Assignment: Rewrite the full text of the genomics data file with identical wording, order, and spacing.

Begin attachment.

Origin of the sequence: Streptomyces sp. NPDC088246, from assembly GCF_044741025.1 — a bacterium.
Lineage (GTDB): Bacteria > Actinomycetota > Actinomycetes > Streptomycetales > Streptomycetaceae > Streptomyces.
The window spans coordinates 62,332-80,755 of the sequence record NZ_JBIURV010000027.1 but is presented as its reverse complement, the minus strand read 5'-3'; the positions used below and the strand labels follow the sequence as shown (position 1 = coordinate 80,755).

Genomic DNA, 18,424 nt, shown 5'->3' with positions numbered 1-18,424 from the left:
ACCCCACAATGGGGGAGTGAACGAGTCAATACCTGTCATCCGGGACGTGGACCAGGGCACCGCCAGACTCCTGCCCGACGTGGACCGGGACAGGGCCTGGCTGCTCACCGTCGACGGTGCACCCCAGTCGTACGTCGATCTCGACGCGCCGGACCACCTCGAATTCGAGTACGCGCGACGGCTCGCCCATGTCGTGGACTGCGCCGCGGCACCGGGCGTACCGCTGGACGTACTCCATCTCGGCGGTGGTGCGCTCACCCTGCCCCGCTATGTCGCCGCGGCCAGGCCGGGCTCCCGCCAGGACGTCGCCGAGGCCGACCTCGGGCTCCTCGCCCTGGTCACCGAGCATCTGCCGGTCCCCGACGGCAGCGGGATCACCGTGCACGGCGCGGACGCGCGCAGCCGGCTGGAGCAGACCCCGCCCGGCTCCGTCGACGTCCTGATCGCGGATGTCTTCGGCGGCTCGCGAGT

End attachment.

Origin of the sequence: Streptomyces sp. NPDC088246, from assembly GCF_044741025.1 — a bacterium.
Lineage (GTDB): Bacteria > Actinomycetota > Actinomycetes > Streptomycetales > Streptomycetaceae > Streptomyces.
The window spans coordinates 62,332-80,755 of the sequence record NZ_JBIURV010000027.1 but is presented as its reverse complement, the minus strand read 5'-3'; the positions used below and the strand labels follow the sequence as shown (position 1 = coordinate 80,755).

Genomic DNA, 18,424 nt, shown 5'->3' with positions numbered 1-18,424 from the left:
ACCCCACAATGGGGGAGTGAACGAGTCAATACCTGTCATCCGGGACGTGGACCAGGGCACCGCCAGACTCCTGCCCGACGTGGACCGGGACAGGGCCTGGCTGCTCACCGTCGACGGTGCACCCCAGTCGTACGTCGATCTCGACGCGCCGGACCACCTCGAATTCGAGTACGCGCGACGGCTCGCCCATGTCGTGGACTGCGCCGCGGCACCGGGCGTACCGCTGGACGTACTCCATCTCGGCGGTGGTGCGCTCACCCTGCCCCGCTATGTCGCCGCGGCCAGGCCGGGCTCCCGCCAGGACGTCGCCGAGGCCGACCTCGGGCTCCTCGCCCTGGTCACCGAGCATCTGCCGGTCCCCGACGGCAGCGGGATCACCGTGCACGGCGCGGACGCGCGCAGCCGGCTGGAGCAGACCCCGCCCGGCTCCGTCGACGTCCTGATCGCGGATGTCTTCGGCGGCTCGCGAGT